Report: Genetically altered food safe

National Academies find no evidence of danger or dramatically higher yield

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WASHINGTON — Genetically manipulated food remains generally safe for humans and the environment, a high-powered science advisory board declared in a report Tuesday.

The National Academies of Science, Engineering and Medicine concluded that tinkering with the genetics of what we eat doesn’t produce the “Frankenfood” monster some opponents claim — but it isn’t feeding the world with substantially increased yields, as proponents promised.

With the line between engineered and natural foods blurring, the 408-page report said, safety regulators need to put their focus more on the food rather than on how it’s made.

The report waltzed a bit around the hot political issue of whether genetically modified food should be labeled. The study’s authors said labels aren’t needed for food safety reasons but could be justified for transparency, social and cultural goals, somewhat like made-in-America stickers. That stance was praised by some environmental and consumer groups, but criticized by some scientists as unnecessary because the food poses no unique risks.

There’s no evidence of environmental problems caused by genetically modified crops, but pesticide resistance is a problem, the report said. Farms that use genetically modified crops in general are helped, but it may be a different story for smaller farmers and in poorer areas of the world, it said.

When farms switched from conventional crops to the engineered varieties, there was no substantial change in the yield compared to nonengineered food. Production in general is increasing in agriculture, but U.S. Department of Agriculture data don’t show that genetically engineered crops are increasing at a higher rate, the report said.

“Farmers in general are gaining,” with less pesticide use and a bit higher yield, academy committee chairman Fred Gould said at a Tuesday news conference.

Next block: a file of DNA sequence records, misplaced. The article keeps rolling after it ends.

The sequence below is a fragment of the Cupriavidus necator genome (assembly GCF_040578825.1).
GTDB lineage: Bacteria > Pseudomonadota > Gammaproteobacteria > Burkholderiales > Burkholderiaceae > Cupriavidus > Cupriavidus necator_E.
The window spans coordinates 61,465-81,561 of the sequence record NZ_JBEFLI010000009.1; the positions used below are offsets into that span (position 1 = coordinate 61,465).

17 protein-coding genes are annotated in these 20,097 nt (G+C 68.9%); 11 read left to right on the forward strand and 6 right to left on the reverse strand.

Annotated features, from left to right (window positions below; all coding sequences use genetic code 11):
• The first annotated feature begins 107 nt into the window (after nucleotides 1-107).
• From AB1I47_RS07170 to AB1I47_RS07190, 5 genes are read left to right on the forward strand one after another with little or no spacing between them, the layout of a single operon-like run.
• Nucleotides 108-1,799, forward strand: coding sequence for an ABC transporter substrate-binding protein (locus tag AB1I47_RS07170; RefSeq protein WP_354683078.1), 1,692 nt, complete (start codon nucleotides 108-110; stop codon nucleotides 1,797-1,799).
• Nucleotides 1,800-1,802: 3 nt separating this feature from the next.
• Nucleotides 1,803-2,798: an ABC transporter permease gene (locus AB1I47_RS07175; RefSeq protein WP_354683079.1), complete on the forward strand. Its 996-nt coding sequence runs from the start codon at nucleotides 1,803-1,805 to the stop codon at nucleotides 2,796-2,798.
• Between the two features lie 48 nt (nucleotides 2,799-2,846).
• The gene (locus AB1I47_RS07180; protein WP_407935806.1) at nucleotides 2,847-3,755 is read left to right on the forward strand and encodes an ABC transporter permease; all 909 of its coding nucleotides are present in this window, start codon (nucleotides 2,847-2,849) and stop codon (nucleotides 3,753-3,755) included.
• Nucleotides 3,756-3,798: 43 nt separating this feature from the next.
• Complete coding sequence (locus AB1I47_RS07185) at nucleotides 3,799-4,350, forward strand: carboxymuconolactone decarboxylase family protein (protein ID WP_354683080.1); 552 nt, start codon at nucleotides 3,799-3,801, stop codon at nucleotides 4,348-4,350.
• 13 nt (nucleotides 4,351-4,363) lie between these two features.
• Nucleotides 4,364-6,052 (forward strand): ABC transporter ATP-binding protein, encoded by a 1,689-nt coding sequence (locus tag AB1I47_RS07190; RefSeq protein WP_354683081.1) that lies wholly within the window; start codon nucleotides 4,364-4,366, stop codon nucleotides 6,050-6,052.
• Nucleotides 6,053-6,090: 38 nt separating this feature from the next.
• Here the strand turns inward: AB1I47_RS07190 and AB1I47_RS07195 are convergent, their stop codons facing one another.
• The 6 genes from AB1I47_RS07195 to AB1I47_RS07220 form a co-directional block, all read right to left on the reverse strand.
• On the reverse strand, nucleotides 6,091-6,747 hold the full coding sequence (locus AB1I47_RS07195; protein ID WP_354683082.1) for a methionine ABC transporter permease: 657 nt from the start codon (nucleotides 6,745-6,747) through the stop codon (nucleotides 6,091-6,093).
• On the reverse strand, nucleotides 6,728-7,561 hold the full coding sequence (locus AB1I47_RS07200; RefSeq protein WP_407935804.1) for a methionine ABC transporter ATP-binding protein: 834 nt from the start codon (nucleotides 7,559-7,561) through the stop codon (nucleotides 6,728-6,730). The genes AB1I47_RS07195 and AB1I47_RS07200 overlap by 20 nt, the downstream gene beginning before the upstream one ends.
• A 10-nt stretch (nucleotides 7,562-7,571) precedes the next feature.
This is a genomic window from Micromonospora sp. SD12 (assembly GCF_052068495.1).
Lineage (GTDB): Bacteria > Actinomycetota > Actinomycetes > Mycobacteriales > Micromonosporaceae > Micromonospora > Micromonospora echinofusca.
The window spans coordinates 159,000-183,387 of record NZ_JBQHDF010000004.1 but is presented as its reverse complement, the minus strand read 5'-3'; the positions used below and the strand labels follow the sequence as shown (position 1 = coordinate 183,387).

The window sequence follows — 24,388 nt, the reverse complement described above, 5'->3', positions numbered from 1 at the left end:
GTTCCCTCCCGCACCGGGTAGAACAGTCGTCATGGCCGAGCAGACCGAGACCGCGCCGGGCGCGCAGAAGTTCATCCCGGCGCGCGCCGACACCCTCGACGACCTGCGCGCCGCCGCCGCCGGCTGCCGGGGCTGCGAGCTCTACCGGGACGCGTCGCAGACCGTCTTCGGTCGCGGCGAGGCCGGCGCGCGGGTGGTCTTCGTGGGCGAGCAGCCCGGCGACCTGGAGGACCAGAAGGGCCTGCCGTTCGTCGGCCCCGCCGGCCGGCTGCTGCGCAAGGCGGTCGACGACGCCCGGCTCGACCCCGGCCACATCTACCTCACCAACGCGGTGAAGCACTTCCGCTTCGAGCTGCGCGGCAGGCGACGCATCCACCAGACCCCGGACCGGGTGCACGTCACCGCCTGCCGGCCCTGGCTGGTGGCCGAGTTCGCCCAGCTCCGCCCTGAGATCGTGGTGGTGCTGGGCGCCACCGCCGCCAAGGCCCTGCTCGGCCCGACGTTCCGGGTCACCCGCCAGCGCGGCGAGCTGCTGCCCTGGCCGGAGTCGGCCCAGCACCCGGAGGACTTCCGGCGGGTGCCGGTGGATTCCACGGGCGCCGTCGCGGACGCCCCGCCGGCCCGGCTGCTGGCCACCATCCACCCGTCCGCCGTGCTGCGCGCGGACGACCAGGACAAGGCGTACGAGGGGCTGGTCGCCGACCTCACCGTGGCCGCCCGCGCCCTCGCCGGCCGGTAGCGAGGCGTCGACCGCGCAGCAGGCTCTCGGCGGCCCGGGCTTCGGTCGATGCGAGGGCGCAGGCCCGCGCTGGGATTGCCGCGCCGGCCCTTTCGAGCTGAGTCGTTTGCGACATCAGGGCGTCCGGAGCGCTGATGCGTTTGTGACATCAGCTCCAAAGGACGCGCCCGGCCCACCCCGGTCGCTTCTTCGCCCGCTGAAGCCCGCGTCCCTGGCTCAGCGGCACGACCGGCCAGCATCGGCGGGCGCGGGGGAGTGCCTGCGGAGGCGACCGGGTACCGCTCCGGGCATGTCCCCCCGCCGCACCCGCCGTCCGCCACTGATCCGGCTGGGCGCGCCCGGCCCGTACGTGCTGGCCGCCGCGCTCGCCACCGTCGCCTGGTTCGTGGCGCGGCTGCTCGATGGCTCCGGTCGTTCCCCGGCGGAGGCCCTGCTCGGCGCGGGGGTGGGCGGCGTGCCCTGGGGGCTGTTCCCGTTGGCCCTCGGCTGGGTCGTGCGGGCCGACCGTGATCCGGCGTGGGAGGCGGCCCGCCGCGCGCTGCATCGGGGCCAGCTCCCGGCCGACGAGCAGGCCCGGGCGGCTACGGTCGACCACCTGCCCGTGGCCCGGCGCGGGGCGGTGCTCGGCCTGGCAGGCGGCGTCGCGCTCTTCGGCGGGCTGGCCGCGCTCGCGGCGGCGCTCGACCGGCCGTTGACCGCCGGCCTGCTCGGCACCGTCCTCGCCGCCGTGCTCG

The nuanced report first said it is important not to make sweeping statements on genetically engineered foods, which it called GE. Still, “the committee concluded that no differences have been found that implicate a higher risk to human health safety from these GE foods than from their non-GE counterparts.”

The National Academies, established by President Abraham Lincoln to provide scientific advice, has issued reports before saying it could find no safety problem with eating genetically modified food. But academy committee chairman Fred Gould of North Carolina State University said this report is different because his team started by listening to critics of such foods and examined anew more than 1,000 studies.

“To some extent, we know more about some genetically engineered food than we do about other food,” committee member Dominique Brossard of the University of Wisconsin said. “There are limits to what can be known about any food. That’s something we’re not used to hearing as consumers.”

Many scientists who work on the issue but weren’t on the study team lauded the report as sensible, but not surprising. Mark Sorrells at Cornell called it “very well balanced, accurate, and reiterates much of what has already been published many times.”

Criticism

One dissenter was Charles Benbrook, who used to be at Washington State University but is now a private consultant. He said he feels the risks of genetically engineered food are more serious than more mainstream scientists do, and that the human health assessments aren’t ample enough.

Some groups critical of genetically engineering foods criticized the report before it came out. Food & Water Watch criticized the National Academies as taking funding from biotechnology firms and using “pro-GMO scientists” to write its reports. The report was funded by the Burroughs Wellcome Fund, the Gordon and Betty Moore Foundation, the New Venture Fund, the U.S. Department of Agriculture and the academy itself — none of which have direct connections to the agricultural biotechnology industry. It was peer-reviewed by outside experts and committee members are vetted for financial conflicts of interests, said academy spokesman William Kearney.

Marion Nestle of New York University, who was a reviewer, said “the report reveals how little is known about the effects of GE foods.” She said if the people behind the report wanted to end the polarization over these foods, “this won’t do the trick.”